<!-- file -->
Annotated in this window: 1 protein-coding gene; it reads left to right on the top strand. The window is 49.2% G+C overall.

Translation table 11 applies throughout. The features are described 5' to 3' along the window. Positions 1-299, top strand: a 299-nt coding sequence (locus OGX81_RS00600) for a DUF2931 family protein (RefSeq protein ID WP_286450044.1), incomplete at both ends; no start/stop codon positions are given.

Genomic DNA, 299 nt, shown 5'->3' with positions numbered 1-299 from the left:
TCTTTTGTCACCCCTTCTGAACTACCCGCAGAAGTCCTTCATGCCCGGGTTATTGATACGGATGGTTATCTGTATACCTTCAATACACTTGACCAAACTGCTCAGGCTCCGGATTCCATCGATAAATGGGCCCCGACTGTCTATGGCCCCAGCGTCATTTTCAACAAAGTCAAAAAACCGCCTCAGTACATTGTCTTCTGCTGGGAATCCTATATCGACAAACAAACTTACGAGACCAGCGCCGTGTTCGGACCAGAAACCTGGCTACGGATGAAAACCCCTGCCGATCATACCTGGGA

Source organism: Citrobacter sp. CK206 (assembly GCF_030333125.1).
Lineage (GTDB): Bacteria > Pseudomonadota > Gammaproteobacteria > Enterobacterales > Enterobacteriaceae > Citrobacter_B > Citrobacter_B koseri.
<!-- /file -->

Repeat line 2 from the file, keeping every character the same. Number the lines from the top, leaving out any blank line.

Translation table 11 applies throughout. The features are described 5' to 3' along the window. Positions 1-299, top strand: a 299-nt coding sequence (locus OGX81_RS00600) for a DUF2931 family protein (RefSeq protein ID WP_286450044.1), incomplete at both ends; no start/stop codon positions are given.